How consistency, transparency and connectivity contribute to virtual commissioning
Traditionally, the most stressful part of the development process has been the commissioning phase – when manufacturing systems are brought together for integration and operation with a PLC and the application. That’s when you find out how well the various teams have been working together. If, for example, a mistake in the application of the control software – maybe just a misunderstanding – cause the machine prototype to crash, the result isn’t always damage but long delays, high costs and a great deal of frustration.
Although it’s only one part of the development process, avoiding problems that surface at the commissioning phase is where the biggest potential for time and cost savings lies – by being able to simulate the operation of physical processes before they are built. Virtual commissioning, as it’s known today, was first envisaged decades ago, but we’ve had to undertake a long journey to make it feasible.
This is where Totally Integrated Automation (TIA) from Siemens comes in – with its highest level of integration.
Absolute end-to-end consistency thanks to Totally Integrated Automation
With Totally Integrated Automation (TIA), every single component and competence is harmonised with one another – and not only on the automation level, as TIA offers all the necessary horizontal and vertical interfaces as well as openness. So, data and information can flow both on the automation level and across all vertical levels. In other words: from OT (Operational Technology) to IT (Information Technology). Future technologies are already being considered today and integrated step by step.
This results in maximum data transparency on all levels, which is the basis for creating a digital twin. That is where the real-world merges with the virtual world and the end-to-end TIA portfolio shows its strengths, with possibilities for simulating control systems and virtual commissioning as well as the generation of machine data that can be used for the continuous optimisation of production.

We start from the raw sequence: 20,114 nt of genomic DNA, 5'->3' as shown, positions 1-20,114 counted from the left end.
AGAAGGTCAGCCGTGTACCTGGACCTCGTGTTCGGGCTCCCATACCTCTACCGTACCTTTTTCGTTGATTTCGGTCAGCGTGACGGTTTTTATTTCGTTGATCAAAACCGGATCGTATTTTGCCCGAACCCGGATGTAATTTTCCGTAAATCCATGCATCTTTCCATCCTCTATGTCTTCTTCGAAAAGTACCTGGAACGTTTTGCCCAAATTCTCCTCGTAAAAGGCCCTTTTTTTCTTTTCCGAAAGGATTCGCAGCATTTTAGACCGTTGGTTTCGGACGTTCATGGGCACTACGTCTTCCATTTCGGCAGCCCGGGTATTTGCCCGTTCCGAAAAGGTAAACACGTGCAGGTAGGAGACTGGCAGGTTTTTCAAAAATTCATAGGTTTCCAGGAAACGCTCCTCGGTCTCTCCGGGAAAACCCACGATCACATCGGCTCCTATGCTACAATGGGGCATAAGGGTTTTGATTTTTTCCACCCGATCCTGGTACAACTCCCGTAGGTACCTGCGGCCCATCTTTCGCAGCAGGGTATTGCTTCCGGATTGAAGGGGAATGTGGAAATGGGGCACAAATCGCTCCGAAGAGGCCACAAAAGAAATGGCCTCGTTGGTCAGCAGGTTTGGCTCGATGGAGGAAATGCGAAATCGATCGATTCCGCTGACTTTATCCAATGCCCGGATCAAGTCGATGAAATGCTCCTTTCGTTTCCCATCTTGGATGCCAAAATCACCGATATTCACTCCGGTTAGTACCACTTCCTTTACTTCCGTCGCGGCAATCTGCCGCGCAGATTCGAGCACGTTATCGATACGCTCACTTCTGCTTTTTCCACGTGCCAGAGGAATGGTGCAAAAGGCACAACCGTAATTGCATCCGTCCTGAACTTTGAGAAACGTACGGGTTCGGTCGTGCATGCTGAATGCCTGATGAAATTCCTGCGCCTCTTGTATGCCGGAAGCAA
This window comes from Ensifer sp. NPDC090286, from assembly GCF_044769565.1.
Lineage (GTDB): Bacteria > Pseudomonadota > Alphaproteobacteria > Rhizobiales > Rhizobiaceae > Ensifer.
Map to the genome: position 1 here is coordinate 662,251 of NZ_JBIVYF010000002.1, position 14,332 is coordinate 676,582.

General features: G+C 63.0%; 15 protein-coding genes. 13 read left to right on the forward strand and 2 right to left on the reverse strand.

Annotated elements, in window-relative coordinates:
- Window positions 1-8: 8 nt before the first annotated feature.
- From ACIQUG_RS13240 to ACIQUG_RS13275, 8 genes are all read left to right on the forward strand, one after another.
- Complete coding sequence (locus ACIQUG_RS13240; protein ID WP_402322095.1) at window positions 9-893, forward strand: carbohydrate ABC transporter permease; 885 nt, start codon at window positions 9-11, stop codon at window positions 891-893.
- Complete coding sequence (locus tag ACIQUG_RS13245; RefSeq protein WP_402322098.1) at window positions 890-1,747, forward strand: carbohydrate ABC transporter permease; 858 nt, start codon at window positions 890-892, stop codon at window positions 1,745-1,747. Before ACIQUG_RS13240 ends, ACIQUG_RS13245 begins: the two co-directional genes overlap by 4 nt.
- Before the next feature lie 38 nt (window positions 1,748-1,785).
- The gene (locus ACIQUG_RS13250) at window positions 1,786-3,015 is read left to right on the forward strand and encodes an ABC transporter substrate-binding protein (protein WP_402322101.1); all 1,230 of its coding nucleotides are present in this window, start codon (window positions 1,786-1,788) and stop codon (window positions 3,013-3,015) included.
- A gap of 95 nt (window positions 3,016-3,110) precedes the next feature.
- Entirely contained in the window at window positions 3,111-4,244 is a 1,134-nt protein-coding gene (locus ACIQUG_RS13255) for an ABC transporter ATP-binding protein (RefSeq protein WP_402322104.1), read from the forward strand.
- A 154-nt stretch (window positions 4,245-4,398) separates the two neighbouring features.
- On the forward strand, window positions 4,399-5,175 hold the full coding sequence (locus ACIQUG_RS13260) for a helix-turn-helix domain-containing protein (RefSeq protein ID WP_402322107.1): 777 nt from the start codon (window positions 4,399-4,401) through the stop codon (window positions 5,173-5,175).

Virtualisation allows errors to be eliminated early on. If your virtual machine crashes, instead of picking up the pieces of your prototype, you can adjust the parameters and rerun the test immediately. Different teams can work together simultaneously through uniform interfaces and digital workflows, which avoids redundancy and increases efficiency.
This way, once there is a physical prototype, it’s hardly a prototype anymore but much closer to the finished product. The testing phase is shortened, since you already know the machine works, and proven project objects can be re-used again and again.
The benefits of Totally Integrated Automation in practice for Tronrud Engineering
TIA creates real added value in any industry – no matter how automated or digitalized the operation may be. Specific use cases reveal how quickly and confidently you can implement the digital transformation in the automation environment.
One of these use cases is dedicated to virtual commissioning. As mentioned above, the use of simulation tools and the digital twin to eliminate errors at an early stage promises tremendous benefits. With Siemens’ PLCSIM Advanced, it’s possible to simulate and validate controller functionalities without the actual controllers.
The best way to illustrate this is with a real hands-on example. The Norwegian company Tronrud Engineering used Siemens’ Totally Integrated Automation approach to halve the engineering and assembly times of their world’s fastest packaging machine.
During the development phase, Tronrud relied on Siemens’ perfectly harmonized technologies and solutions – Teamcenter, NX Mechatronics Concept Designer (MCD) and the Totally Integrated Automation Portal (TIA Portal), as well as SIMATIC S7-PLCSIM Advanced to generate 3D models of the machine and all of its parts to simulate their behaviour.
Thanks to this digital twin, tasks can be performed simultaneously instead of step by step – a new machine is designed while programming it. Tronrud was able to decrease the design phase by 10 percent and commissioning time by 20 to 25 percent.
This outcome is only given through a maximum consistency, transparency and connectivity so that resources can be used more efficiently and the time to market can be shortened considerably. It enables the step into the next dimension towards a digital enterprise, always thinking ahead and leaving room for future innovations.